This little project all started when I saw a post from one of my
sweet nieces that she was looking for ideas to decorate her
fireplace mantel for Christmas.
Someone shared a photo of their mantel with two
whimsical Santa hats they purchased at Cracker Barrel
one year but they were no longer available.
That post inspired me to try and create a couple of hats for her
and hoping they will look something like this when I'm done!
I'm planning on making them about 24" tall but narrow
enough to fit on a mantel.
I stopped at Lowe's and bought a roll of aluminum window screen
48" x 84" for $10 and a roll of duct tape. I wasn't exactly sure of my process
at this point but thought I may need duct tape for it!
I stopped by Hobby Lobby looking for red fabric and found a
beautiful stretchy red velvet 50% off and bought 1 yard.
I also found great curly white fur that I thought would look
great for the hat trim. I bought 1/8 yard for under $2.
I drew a circle on scrap plywood and cut out with jigsaw.
I used a gallon paint can as my template so they are about 8" diameter.
I used a staple gun to attach the screen to the wood circle.
Use the smooth machine edge of the screen at the bottom, no need to cut the
screen at this point, just start stapling around the wood circle.
Since I was stapling into plywood, I tried to place my staples
on an angle so they will be less likely to wiggle out.
You will end up with a 48" tall tube of wire on a wood circle base.
These next instructions are really just me winging it since
I shaped and molded and figured out the design as I went.
I realized the aluminum wire was not quite as substantial
as I envisioned so I used pieces of newspaper end rolls
to beef it up. I glued the first bit down with the glue gun,
probably not necessary but it's what I did!
I get these newspaper end rolls from my local newspaper
office for $1 each and use them for shipping my Etsy items.
To secure the screen together, I wove small pieces of 20 gauge
wire through both screen pieces and folded the ends of
the wire back into the hat shape using needle nose pliers.
This is what I used, I happened to have it on hand.
As you go along, stuffing paper, and "sewing" your screen together with the
wire pieces, you will want to keep standing it up to make sure you are liking
the shape it is taking and that it is standing straight.
As you get closer to the top, you have to put your hand inside the cone
shape to really start twisting it tighter and smaller.
I ended up cutting some of the bulk of the screen off when I was
getting to the end to be able to make it small enough.
I saved this chunk of screen I cut from each hat to create the
pom pom ball for the tip of the hat.
In addition to "sewing" the screen with the wire pieces, I also used duct tape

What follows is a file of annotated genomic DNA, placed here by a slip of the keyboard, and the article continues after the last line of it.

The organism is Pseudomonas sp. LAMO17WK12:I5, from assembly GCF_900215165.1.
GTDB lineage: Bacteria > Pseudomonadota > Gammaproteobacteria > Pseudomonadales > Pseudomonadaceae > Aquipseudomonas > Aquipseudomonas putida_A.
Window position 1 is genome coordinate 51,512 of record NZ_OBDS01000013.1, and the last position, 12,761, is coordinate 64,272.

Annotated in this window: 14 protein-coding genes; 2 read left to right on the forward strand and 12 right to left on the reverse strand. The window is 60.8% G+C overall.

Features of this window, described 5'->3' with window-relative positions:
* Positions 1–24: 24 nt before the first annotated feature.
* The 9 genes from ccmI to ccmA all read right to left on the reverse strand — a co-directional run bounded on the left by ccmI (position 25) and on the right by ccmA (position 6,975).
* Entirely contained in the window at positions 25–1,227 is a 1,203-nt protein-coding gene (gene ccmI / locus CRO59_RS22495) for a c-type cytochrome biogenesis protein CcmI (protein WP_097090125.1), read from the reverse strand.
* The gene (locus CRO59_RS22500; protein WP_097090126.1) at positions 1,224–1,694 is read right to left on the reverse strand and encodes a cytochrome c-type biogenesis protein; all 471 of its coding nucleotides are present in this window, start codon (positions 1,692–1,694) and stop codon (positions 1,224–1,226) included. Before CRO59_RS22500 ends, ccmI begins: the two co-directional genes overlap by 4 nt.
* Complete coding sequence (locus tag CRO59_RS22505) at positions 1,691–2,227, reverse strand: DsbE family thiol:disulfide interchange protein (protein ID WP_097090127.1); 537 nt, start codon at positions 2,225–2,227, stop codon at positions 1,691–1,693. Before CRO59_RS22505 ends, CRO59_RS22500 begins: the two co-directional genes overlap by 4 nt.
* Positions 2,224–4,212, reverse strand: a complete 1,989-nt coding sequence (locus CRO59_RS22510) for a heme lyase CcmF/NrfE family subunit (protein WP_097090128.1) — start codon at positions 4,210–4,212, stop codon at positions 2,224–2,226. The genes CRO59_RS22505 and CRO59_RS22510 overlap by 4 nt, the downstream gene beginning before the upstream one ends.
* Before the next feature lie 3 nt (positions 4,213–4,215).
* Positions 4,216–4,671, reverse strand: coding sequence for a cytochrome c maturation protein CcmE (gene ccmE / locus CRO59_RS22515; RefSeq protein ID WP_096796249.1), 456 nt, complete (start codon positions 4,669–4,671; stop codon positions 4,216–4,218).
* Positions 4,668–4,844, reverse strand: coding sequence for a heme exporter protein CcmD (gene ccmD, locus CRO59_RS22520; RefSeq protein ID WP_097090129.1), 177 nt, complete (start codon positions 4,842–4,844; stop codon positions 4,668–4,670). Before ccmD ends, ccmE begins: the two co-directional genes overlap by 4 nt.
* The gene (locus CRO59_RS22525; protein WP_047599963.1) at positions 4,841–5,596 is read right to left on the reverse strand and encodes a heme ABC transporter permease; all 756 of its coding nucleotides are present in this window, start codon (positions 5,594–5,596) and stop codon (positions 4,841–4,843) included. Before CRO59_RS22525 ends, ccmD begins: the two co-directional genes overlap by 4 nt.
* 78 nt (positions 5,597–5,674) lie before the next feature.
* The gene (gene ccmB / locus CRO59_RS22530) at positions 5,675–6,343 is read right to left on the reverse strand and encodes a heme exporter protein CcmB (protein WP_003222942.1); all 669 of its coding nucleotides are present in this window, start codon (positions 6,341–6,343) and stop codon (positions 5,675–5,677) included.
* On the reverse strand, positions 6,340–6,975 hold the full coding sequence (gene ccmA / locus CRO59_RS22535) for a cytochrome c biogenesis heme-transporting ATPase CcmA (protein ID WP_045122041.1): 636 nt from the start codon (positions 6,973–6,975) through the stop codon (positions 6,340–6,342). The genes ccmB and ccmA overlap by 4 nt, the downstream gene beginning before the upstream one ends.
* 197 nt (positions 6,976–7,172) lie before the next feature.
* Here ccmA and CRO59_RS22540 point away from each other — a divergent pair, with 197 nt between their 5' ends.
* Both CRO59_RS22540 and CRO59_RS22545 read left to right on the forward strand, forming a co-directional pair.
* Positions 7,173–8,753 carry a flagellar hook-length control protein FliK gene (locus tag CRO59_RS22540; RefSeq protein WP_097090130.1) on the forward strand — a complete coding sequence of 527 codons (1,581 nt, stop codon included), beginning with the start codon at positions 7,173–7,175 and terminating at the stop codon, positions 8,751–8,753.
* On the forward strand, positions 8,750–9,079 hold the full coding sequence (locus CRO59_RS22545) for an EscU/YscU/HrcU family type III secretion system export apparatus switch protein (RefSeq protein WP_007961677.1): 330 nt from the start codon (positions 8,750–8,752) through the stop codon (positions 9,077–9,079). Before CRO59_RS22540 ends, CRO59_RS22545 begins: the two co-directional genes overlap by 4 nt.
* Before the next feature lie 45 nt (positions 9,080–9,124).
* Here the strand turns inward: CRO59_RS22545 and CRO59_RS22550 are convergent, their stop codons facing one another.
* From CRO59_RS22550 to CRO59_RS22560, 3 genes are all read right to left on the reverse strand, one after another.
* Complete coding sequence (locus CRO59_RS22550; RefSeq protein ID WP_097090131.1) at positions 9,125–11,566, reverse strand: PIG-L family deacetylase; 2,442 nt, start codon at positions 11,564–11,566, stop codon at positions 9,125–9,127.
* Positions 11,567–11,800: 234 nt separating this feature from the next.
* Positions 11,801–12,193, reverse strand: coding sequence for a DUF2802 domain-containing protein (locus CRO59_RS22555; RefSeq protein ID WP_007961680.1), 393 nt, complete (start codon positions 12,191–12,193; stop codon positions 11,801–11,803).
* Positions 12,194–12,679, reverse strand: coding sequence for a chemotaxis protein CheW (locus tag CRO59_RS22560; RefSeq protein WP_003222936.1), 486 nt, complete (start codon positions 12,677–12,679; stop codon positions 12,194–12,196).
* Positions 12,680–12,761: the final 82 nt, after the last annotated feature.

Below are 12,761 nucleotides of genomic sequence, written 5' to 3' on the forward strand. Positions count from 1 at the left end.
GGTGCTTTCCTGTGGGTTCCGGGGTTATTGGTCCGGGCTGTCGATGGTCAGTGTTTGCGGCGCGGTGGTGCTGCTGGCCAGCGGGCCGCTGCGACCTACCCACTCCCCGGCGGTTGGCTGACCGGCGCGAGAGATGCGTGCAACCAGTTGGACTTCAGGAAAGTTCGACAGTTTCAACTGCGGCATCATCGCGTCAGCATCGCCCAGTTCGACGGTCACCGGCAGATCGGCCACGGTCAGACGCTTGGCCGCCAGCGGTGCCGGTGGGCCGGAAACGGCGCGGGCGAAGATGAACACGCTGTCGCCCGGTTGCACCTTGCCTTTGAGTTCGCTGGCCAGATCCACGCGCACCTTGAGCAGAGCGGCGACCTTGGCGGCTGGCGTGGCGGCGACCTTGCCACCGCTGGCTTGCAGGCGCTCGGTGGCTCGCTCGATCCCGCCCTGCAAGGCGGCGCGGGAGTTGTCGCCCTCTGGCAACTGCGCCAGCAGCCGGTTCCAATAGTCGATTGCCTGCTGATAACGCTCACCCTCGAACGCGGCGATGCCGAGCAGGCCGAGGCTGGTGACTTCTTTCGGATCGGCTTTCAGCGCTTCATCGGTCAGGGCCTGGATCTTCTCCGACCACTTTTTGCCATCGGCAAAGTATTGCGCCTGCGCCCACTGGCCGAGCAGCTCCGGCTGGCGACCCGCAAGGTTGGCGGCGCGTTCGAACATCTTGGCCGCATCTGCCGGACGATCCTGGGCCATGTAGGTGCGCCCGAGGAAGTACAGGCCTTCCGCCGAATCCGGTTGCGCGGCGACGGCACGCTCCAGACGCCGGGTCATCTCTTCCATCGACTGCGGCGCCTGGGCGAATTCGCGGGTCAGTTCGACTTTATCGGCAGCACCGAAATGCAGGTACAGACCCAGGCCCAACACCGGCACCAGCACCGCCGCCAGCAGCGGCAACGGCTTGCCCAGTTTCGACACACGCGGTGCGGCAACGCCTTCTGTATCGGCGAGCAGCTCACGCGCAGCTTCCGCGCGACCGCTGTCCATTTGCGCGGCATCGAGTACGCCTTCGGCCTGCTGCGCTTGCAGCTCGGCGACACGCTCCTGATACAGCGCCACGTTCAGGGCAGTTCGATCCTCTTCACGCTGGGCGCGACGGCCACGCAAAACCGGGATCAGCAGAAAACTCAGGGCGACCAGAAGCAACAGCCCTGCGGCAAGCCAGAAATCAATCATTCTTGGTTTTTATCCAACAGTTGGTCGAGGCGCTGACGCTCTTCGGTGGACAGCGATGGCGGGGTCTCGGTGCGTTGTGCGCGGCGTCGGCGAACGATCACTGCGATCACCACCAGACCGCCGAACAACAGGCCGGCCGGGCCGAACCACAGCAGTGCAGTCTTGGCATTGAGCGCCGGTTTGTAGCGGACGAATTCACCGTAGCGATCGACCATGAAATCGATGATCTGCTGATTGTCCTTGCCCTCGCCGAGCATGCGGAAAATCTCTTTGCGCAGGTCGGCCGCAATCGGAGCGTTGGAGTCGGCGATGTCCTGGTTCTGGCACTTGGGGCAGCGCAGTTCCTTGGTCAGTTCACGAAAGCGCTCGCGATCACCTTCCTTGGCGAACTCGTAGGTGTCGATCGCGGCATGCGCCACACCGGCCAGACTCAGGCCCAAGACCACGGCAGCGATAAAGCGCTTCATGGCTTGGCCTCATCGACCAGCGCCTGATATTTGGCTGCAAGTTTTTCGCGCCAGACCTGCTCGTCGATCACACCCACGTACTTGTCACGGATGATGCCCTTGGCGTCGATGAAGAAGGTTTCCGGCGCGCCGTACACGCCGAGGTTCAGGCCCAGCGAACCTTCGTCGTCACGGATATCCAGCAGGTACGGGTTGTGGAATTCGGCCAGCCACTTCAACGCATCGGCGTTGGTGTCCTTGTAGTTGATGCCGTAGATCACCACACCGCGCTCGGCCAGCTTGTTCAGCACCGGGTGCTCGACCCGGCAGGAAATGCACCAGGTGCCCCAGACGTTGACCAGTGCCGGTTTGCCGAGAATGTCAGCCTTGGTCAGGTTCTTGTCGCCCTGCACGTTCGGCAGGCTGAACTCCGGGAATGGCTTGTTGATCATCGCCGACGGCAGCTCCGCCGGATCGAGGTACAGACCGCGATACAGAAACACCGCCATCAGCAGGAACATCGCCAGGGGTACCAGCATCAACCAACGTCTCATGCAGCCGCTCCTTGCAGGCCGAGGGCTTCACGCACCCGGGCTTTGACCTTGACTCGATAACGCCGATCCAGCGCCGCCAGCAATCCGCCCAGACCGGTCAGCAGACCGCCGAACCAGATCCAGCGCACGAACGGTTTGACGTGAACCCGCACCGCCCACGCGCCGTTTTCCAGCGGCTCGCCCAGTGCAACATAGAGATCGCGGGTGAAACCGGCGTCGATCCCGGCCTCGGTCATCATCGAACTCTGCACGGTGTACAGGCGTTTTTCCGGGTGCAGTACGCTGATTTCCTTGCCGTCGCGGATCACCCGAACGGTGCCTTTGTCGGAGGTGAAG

as I got closer to the top to help get that pointy shape.
I used duct tape on a couple of other areas that were kind of "pokey"
from the cut edges of the aluminum . Just use it as necessary and you
may could use duct tape for the whole piece without the wire "sewing" part.
At this point I was thinking of using spray adhesive to adhere the fabric
but it was dark and cold out and I was working in the studio and
didn't want to spray or smell that adhesive inside.
I decided to use more of the newspaper end rolls and Mod Podge
to decoupage a final layer on the hat forms.
And then I remembered that I really dislike decoupaging
but I had already started so I kept going.
I only used one layer of paper. I left them to dry in my heated room
for about an hour and they were dry and ready to go.
I used hot glue to secure the red fabric at the base and worked my
way around the form. I only used the glue at the bottom, the very top
point of the hat and at the seam I created.
The glue did seep through and leave a mark on my fabric at
the bottom but it will be covered with the white fur trim.
I made a seam using hot glue along the side of the hat to secure the ends together.
I know I took a photo of the ball making process but they weren't in
my photos...not sure what happened!
I shaped the scrap screen pieces into a ball shape, "sewed" the ball
top closed with wire and left the end of the wire exposed. They looked
like metal lollipops.
I used hot clue to cover the balls with the white trim and stuck the
exposed wire into the hat tip and secured with a little hot glue.
I think they turned out pretty cute and will get these in the mail to her.
They are about 27" tall, 8" diameter and are lightweight but stand sturdily.
I spend under $20 to make 2 hats and it took just a few hours.
Thanks for reading about my Santa hats!
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